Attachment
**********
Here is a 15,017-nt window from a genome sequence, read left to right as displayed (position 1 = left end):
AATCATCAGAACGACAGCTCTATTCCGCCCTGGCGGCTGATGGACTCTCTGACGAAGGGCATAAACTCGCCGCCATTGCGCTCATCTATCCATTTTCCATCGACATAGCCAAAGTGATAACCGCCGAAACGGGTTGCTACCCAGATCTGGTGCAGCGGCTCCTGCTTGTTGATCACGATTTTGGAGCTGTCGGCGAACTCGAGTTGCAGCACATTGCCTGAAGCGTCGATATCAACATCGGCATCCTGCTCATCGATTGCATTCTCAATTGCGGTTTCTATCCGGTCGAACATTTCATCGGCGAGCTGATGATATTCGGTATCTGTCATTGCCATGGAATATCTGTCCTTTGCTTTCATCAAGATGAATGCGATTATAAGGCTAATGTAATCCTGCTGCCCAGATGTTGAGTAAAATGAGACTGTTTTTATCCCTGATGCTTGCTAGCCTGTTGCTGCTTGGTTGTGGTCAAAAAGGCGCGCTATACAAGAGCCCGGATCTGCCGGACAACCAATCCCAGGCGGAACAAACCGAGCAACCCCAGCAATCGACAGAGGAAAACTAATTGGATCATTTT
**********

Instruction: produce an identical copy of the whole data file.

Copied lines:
Here is a 15,017-nt window from a genome sequence, read left to right as displayed (position 1 = left end):
AATCATCAGAACGACAGCTCTATTCCGCCCTGGCGGCTGATGGACTCTCTGACGAAGGGCATAAACTCGCCGCCATTGCGCTCATCTATCCATTTTCCATCGACATAGCCAAAGTGATAACCGCCGAAACGGGTTGCTACCCAGATCTGGTGCAGCGGCTCCTGCTTGTTGATCACGATTTTGGAGCTGTCGGCGAACTCGAGTTGCAGCACATTGCCTGAAGCGTCGATATCAACATCGGCATCCTGCTCATCGATTGCATTCTCAATTGCGGTTTCTATCCGGTCGAACATTTCATCGGCGAGCTGATGATATTCGGTATCTGTCATTGCCATGGAATATCTGTCCTTTGCTTTCATCAAGATGAATGCGATTATAAGGCTAATGTAATCCTGCTGCCCAGATGTTGAGTAAAATGAGACTGTTTTTATCCCTGATGCTTGCTAGCCTGTTGCTGCTTGGTTGTGGTCAAAAAGGCGCGCTATACAAGAGCCCGGATCTGCCGGACAACCAATCCCAGGCGGAACAAACCGAGCAACCCCAGCAATCGACAGAGGAAAACTAATTGGATCATTTT